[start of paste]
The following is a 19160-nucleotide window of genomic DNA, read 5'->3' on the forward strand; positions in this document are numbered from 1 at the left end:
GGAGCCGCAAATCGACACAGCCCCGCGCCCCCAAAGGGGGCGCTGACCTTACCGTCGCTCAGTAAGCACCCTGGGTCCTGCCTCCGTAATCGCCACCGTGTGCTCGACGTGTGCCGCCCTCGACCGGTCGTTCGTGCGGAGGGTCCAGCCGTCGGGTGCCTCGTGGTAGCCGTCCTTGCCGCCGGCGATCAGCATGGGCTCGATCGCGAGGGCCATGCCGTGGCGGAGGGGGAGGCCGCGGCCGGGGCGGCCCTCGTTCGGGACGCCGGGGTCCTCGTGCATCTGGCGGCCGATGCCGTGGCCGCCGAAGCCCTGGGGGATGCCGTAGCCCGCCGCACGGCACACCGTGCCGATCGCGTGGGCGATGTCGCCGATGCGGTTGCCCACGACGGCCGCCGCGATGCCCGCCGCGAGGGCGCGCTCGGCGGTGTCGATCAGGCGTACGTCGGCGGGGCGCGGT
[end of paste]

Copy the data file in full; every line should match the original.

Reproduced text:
The following is a 19160-nucleotide window of genomic DNA, read 5'->3' on the forward strand; positions in this document are numbered from 1 at the left end:
GGAGCCGCAAATCGACACAGCCCCGCGCCCCCAAAGGGGGCGCTGACCTTACCGTCGCTCAGTAAGCACCCTGGGTCCTGCCTCCGTAATCGCCACCGTGTGCTCGACGTGTGCCGCCCTCGACCGGTCGTTCGTGCGGAGGGTCCAGCCGTCGGGTGCCTCGTGGTAGCCGTCCTTGCCGCCGGCGATCAGCATGGGCTCGATCGCGAGGGCCATGCCGTGGCGGAGGGGGAGGCCGCGGCCGGGGCGGCCCTCGTTCGGGACGCCGGGGTCCTCGTGCATCTGGCGGCCGATGCCGTGGCCGCCGAAGCCCTGGGGGATGCCGTAGCCCGCCGCACGGCACACCGTGCCGATCGCGTGGGCGATGTCGCCGATGCGGTTGCCCACGACGGCCGCCGCGATGCCCGCCGCGAGGGCGCGCTCGGCGGTGTCGATCAGGCGTACGTCGGCGGGGCGCGGT